Mottisfont Abbey, September 2013
One, two, three. Testing, testing. Is this thing on? One, two, three.
Well, what a strange summer. The weather has been almost stereotypically summery, which is disturbing and disorientating. As all good puritans know, we will surely pay a heavy price for this.
Luckily, I was far too busy with various work projects to enjoy much of this meteorological bounty, so will doubtless pay a much less heavy price than those of you -- grasshoppers! -- who lounged about in the sun, enjoying yourselves. We did manage two days in Somerset in August but, as I said to someone recently, two days out of the county is not quite the same as two weeks out of the country. Absurdly, I still have 10 unused days out of my annual leave quota of 30 days.
But, enough of this Stakhanovite self-righteousness! Retirement is getting closer, and my days as an industrious ant are surely numbered (but in a good way, I hope). The summer had its pleasures, too, and some of them I should share with you:
First, two weighty and well-produced career-survey photobooks.
The work of Saul Leiter will be familiar to those of you who follow photography closely. After an active career mostly spent happily below the radar of celebrity, Leiter hit the big time late in life and in a big way when Steidl published Early Color in 2006. The book I am recommending, however, is Saul Leiter: Retrospektive, published by Kehrer in 2012 to accompany an exhibition at the Hamburg Haus der Photographie (ISBN 978-3868282580). It is a monument to both Leiter's decades of originality as a photographer and painter, and to the production values of German book-publishing. (For anyone seeking an inexpensive introduction to his work, I highly recommend the little book published by Thames & Hudson in their Photofile series (a.k.a. Actes Sud Photo Pôche series).
Emmet Gowin should also need little introduction. One of the outstanding independent artist-photographers of our time, he has published few books, but those books have been very influential and are much sought-after. A mighty retrospective volume Emmet Gowin has just been published jointly by Aperture and Fundación MAPFRE, again in conjunction with a European exhibition, this time in Spain. The quality of this production is truly outstanding -- on a par with the Pentti Sammallahti book Here Far Away I recommended last year -- and if you can afford a copy buy it now. I ordered mine sight unseen, and this gorgeous object is bound to sell out quickly.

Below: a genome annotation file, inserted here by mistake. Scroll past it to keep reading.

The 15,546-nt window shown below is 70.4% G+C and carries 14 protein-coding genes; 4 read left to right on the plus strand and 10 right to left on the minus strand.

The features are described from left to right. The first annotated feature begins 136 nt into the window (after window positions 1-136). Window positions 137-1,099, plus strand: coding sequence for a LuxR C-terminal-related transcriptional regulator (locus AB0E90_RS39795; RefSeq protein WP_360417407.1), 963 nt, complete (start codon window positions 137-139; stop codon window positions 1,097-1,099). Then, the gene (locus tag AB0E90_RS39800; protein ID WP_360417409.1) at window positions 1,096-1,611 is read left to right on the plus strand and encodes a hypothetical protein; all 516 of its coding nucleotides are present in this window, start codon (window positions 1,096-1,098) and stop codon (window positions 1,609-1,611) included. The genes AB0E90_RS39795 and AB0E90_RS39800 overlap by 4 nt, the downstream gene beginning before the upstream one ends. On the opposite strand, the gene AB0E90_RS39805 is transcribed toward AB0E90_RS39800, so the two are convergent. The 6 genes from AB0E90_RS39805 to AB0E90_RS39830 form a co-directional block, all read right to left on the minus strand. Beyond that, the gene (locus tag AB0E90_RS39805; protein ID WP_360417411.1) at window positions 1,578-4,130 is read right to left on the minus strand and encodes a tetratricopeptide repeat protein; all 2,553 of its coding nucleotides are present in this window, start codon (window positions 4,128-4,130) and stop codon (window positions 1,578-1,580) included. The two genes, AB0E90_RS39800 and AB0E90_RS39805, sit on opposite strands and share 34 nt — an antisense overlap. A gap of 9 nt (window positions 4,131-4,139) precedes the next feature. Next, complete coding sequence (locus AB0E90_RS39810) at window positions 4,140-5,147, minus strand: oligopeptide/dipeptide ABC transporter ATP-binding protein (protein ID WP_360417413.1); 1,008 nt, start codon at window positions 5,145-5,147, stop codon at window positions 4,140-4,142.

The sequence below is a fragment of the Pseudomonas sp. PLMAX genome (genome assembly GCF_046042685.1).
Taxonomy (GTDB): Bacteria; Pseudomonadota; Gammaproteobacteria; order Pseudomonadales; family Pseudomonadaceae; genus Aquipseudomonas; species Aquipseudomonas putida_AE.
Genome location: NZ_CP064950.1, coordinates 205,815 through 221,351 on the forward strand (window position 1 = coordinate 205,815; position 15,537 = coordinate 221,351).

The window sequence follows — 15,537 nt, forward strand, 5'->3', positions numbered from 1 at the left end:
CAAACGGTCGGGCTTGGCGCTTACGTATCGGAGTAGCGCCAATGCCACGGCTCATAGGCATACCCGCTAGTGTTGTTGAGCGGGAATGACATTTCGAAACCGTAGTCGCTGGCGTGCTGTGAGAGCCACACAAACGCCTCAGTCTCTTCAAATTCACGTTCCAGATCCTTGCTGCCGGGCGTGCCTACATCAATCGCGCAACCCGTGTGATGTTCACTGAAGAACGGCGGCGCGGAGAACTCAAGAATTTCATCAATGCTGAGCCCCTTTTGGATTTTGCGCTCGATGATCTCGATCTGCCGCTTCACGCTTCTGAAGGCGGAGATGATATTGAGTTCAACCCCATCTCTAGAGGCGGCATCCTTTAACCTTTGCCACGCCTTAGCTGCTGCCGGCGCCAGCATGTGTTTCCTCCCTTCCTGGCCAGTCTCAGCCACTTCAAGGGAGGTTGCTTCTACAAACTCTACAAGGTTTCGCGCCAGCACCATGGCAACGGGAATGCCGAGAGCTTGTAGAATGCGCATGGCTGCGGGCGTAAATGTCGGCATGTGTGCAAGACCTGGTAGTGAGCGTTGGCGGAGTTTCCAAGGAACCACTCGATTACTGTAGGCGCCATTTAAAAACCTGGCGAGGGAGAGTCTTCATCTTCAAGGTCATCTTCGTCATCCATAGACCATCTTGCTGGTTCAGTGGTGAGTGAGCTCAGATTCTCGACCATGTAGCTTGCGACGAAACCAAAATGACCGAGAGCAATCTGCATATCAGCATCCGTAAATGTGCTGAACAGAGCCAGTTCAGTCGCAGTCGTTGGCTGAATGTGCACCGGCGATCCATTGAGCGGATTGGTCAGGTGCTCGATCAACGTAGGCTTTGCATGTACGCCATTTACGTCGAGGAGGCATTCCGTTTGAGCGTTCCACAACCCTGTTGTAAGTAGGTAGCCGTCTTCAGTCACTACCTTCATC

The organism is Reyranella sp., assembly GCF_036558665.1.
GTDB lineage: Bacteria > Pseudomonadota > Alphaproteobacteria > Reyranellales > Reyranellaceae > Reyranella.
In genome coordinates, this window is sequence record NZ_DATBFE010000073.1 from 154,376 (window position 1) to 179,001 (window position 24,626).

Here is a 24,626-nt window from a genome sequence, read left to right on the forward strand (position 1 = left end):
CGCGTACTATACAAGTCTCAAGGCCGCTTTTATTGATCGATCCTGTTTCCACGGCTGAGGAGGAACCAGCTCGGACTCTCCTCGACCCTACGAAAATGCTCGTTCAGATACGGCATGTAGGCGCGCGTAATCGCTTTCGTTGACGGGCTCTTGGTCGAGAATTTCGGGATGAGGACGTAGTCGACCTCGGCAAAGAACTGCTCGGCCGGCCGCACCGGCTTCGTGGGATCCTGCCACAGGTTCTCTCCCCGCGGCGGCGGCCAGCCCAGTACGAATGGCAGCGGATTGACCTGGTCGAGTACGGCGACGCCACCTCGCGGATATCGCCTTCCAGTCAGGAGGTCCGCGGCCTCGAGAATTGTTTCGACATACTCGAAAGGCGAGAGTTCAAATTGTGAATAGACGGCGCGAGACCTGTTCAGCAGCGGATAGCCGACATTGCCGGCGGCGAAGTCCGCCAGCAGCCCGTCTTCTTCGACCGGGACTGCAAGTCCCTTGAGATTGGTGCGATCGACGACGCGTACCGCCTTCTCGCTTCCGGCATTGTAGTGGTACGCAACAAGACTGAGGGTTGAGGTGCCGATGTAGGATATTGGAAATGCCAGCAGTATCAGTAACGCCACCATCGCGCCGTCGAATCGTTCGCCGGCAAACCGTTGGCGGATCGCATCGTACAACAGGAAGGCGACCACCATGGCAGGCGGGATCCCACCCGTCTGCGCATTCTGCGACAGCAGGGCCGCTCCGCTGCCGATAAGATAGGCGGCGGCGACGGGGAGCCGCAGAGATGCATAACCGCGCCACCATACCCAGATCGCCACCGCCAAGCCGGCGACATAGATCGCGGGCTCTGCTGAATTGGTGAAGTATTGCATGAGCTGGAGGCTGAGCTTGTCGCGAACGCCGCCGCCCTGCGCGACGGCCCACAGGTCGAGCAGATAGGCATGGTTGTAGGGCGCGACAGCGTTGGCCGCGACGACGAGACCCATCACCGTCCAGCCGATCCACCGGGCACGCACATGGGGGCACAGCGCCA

Second, an exhibition: Pradip Malde is a contemporary photographer whose work I follow with great interest. His understated yet passionate and pure photographs deserve your close attention. He is based at Sewanee University in the USA, and his current exhibition The Third Heaven is showing there. You can see an installation overview on his website, and his blog is showing individual images from this complex and challenging work, made in Haiti and featuring its resilient people, but about so much more. I find his combination of sensibility and commitment admirable.
Talking of which, and third: there is a fascinating two-part interview with John Gossage on the website A Photo Editor. Gossage is the Real Thing, or at least one contemporary avatar of it. Provocative, political, influential, unafraid to offend or to baffle -- if you know his books you'll know what I mean. There are a lot of them, but The Pond (Aperture,1986) is generally reckoned a masterpiece, and another is entitled, with typical tact and reserve, Hey, Fuckface. You can read the interview here: Part One Part Two.
Somebody asked me once what the perfect reaction to one of my photographs would be, when someone saw it for the first time. I said it should be sort-of-like, “Huh.” That’s about right. “Huh” means “there’s something there…I don’t quite understand it…but there’s something that attracts me…something that I want to look at again.”
Finally, I should mention the Idiotic Hat Summer Survey. Although primarily intended as an amusement, it did yield some interesting results. Not surprisingly, given the self-selecting nature of the sample, most respondents liked this blog, and things generally divided 50/50 between those who come for the pictures, and those who come for the words. More surprisingly, the blog comments received an overall thumbs-down, and many survey-takers took the trouble to add a "comment on comments".
Partly as a result of this, and partly because of the daily chore of removing the spam comments, I am now going to "moderate" all comments i.e. I will read them and decide whether or not to publish them, or report them as spam. I am happy to receive any comments, but will only publish those that, in my view, enhance the post in question.
Let the new blog year begin.
Charmouth beach, August 2013